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28

NCCN Guidelines for Patients

®

Hodgkin Lymphoma, Version 1.2015

3

Overview of cancer treatments Stem cell transplant

and feel painful when touched. You may also have

short-term hair loss, but only where treated.

Treatment to the head and neck can cause mouth

sores, dry mouth, changes in taste, and a sore throat.

Chest radiation can cause a dry cough or a sensation

of a lump when you swallow. Radiation near your belly

can cause nausea and maybe vomiting, and when

given between your hip bones, diarrhea and cramps.

Late side effects of radiation may also occur. Again,

the effects depend on the treatment site. Examples

include dry mouth, dental cavities, hypothyroidism;

lung scarring, heart disease, infertility, and second

cancers.

Not all side effects of radiation are listed here.

Please ask your treatment team for a complete list of

common and rare side effects. If a side effect bothers

you, tell your treatment team. There may be ways to

help you feel better. There are also ways to prevent

some side effects.

Stem cell transplant

Blood stem cells are cells that develop into mature

blood cells. Stem cells and mature blood cells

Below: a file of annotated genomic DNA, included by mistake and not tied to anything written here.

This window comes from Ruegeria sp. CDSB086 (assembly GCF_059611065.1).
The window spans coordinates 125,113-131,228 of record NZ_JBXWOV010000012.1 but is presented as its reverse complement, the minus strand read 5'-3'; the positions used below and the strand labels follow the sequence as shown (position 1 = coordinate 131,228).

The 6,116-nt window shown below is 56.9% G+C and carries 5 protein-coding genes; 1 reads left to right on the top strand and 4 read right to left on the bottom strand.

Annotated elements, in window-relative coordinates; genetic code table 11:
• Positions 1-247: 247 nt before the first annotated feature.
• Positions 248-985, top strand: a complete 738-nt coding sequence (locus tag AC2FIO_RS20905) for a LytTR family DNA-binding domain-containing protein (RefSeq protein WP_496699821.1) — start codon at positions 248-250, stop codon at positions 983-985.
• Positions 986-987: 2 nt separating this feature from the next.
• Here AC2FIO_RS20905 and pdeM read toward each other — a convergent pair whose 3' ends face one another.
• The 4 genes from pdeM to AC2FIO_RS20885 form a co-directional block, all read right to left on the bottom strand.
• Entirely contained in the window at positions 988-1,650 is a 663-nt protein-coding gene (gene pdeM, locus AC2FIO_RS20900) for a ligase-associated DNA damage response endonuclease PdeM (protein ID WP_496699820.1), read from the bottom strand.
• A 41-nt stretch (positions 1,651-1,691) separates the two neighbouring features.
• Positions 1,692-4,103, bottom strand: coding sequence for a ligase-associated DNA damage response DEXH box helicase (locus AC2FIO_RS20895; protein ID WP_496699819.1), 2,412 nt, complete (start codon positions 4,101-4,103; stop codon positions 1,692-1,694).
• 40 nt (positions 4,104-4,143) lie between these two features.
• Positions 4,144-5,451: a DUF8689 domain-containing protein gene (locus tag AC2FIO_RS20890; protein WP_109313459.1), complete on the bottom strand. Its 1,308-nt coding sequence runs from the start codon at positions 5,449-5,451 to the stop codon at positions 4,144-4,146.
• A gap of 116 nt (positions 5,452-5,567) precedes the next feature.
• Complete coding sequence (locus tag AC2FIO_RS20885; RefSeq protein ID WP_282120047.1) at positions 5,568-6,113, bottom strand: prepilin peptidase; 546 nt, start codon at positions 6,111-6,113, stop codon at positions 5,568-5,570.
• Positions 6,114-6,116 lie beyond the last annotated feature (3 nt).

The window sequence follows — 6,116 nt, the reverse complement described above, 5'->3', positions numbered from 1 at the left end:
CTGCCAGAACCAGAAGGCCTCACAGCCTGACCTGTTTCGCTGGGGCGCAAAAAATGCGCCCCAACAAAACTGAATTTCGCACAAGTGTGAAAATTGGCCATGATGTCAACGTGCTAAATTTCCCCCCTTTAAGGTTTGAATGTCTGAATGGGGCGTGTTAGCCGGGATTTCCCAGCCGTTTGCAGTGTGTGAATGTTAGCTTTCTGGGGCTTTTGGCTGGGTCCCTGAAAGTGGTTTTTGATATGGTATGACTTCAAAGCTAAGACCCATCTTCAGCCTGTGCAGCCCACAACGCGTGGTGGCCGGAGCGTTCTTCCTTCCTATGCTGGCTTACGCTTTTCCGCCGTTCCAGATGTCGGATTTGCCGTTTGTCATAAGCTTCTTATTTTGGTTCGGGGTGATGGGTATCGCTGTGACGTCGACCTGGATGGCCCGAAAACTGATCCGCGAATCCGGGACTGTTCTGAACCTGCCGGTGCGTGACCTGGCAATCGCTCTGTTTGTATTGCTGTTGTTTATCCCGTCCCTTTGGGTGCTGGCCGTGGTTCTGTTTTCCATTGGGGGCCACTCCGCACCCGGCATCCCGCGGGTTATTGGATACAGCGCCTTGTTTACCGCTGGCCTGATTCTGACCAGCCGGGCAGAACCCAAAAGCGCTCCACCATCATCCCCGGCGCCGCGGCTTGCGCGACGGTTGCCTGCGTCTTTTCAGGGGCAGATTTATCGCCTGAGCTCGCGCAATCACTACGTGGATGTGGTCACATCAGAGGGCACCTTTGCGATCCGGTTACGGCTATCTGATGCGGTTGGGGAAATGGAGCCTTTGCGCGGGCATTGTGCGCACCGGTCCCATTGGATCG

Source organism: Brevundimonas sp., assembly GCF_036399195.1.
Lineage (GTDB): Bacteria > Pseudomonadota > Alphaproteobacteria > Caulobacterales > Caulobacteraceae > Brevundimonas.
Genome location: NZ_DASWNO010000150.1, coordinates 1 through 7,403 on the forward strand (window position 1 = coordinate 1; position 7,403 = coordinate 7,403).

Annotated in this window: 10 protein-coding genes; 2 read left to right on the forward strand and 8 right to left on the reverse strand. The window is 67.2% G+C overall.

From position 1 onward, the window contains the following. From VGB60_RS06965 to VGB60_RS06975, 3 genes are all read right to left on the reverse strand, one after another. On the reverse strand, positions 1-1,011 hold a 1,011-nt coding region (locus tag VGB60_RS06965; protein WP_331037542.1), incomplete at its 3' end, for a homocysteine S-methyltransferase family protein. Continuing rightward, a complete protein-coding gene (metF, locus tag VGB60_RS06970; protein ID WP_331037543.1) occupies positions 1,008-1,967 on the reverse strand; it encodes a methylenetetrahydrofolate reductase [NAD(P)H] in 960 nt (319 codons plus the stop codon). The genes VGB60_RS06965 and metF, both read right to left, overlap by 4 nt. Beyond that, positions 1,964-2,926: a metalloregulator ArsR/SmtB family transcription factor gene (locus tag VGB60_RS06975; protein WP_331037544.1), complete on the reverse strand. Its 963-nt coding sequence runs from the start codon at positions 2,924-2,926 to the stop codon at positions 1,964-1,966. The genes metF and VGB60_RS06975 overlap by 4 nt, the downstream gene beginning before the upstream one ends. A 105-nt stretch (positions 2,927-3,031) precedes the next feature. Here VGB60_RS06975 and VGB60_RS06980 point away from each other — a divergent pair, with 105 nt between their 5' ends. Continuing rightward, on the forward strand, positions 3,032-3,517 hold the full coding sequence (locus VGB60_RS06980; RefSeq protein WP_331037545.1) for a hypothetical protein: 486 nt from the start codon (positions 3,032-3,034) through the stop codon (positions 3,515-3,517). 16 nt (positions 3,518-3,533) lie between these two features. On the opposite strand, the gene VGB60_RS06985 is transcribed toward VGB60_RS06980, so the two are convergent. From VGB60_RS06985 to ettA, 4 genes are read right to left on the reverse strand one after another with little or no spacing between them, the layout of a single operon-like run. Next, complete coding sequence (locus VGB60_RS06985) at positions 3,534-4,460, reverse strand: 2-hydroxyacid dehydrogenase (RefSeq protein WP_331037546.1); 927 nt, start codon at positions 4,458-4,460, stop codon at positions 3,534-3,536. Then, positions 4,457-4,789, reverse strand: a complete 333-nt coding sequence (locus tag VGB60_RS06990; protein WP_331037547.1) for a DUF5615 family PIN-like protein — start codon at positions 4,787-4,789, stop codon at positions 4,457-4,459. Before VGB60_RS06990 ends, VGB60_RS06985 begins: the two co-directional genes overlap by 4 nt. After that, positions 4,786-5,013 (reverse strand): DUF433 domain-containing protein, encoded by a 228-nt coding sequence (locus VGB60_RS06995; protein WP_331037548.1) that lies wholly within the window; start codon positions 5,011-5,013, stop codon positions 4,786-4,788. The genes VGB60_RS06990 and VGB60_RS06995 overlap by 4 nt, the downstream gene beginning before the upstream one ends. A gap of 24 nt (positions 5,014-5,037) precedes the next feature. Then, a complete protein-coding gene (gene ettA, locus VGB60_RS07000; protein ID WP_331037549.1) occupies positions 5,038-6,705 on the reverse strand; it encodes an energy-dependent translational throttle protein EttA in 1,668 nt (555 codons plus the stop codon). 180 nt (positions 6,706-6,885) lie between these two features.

are made in bone marrow. The goal of a stem cell

transplant is to cure cancer by replacing unhealthy

blood stem cells with healthy ones. This is done

by destroying bone marrow with high doses of

chemotherapy then transplanting healthy blood stem

cells. The healthy blood stem cells form new marrow

and blood cells.

A stem cell transplant is not first used to treat

Hodgkin lymphoma. It is an option if you need more

treatment after first-time treatment. Autologous stem

cell transplant is almost always used for Hodgkin

lymphoma. This type of transplant uses your own

stem cells. This treatment is also called HDT/

ASCR (

h

igh-

d

ose

t

herapy with

a

utologous

s

tem

c

ell

r

escue).

Using stem cells from a donor is called an allogeneic

stem cell transplant. This method may be an option

for some people but more research is needed.

The steps of treatment with autologous stem cell

transplant are described next.

Collecting stem cells

The first step of a stem cell transplant is to collect, or

harvest, your blood stem cells. Blood stem cells can

be collected from either your blood or bone marrow. If

collected from your blood, a process called apheresis

will be done.

For apheresis, you first may be given medicine to

increase the number of stem cells in blood. Then,

your blood will be removed from a large vein most

likely in your arm. It will flow through a tube and into

a machine that removes stem cells. The rest of your

blood will be returned to you in your other arm.